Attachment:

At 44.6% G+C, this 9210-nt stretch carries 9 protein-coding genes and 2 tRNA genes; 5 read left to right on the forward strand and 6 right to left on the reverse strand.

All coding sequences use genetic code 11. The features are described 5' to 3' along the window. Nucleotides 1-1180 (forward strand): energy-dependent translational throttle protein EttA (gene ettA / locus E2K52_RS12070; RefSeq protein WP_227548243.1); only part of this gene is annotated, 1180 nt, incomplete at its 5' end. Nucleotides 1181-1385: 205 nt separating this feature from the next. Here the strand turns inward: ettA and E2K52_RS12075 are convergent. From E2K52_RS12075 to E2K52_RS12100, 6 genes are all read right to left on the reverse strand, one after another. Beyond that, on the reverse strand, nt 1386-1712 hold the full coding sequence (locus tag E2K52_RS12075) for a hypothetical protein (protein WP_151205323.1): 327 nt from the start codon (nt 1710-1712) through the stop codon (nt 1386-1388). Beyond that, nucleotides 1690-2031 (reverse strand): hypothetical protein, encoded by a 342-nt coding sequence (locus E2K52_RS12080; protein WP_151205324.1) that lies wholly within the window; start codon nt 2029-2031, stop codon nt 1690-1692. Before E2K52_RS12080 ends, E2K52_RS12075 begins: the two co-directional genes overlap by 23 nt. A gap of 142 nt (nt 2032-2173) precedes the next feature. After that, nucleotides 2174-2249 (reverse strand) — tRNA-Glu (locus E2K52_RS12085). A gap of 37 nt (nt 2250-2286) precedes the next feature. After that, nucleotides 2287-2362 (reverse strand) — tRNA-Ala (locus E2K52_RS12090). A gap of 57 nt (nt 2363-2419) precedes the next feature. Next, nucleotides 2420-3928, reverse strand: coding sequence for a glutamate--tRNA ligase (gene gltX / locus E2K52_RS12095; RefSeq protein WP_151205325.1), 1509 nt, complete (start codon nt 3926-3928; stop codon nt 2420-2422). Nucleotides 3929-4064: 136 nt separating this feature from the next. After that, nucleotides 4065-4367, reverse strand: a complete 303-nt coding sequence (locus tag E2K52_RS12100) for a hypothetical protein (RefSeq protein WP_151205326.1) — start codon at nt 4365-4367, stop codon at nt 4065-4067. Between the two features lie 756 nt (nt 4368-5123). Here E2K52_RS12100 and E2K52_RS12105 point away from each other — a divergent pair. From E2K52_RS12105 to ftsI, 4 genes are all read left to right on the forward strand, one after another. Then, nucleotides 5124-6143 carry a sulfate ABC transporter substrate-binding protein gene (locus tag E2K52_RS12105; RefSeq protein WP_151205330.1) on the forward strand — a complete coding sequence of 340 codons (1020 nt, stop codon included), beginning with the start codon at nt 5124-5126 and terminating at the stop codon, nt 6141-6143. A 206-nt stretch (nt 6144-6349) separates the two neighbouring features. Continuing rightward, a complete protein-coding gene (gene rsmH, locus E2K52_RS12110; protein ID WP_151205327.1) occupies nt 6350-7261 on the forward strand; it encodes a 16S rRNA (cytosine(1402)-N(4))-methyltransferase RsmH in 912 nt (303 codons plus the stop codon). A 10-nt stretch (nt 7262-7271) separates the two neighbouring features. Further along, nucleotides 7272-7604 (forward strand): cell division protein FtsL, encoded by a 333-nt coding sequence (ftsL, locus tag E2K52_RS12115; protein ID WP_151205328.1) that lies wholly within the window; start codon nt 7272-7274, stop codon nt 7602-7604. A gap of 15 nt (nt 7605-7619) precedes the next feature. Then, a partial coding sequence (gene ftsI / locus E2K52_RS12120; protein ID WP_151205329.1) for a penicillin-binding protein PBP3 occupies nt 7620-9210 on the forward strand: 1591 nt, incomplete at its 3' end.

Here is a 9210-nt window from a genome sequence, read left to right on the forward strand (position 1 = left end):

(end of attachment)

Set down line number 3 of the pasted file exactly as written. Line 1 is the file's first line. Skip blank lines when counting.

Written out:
Here is a 9210-nt window from a genome sequence, read left to right on the forward strand (position 1 = left end):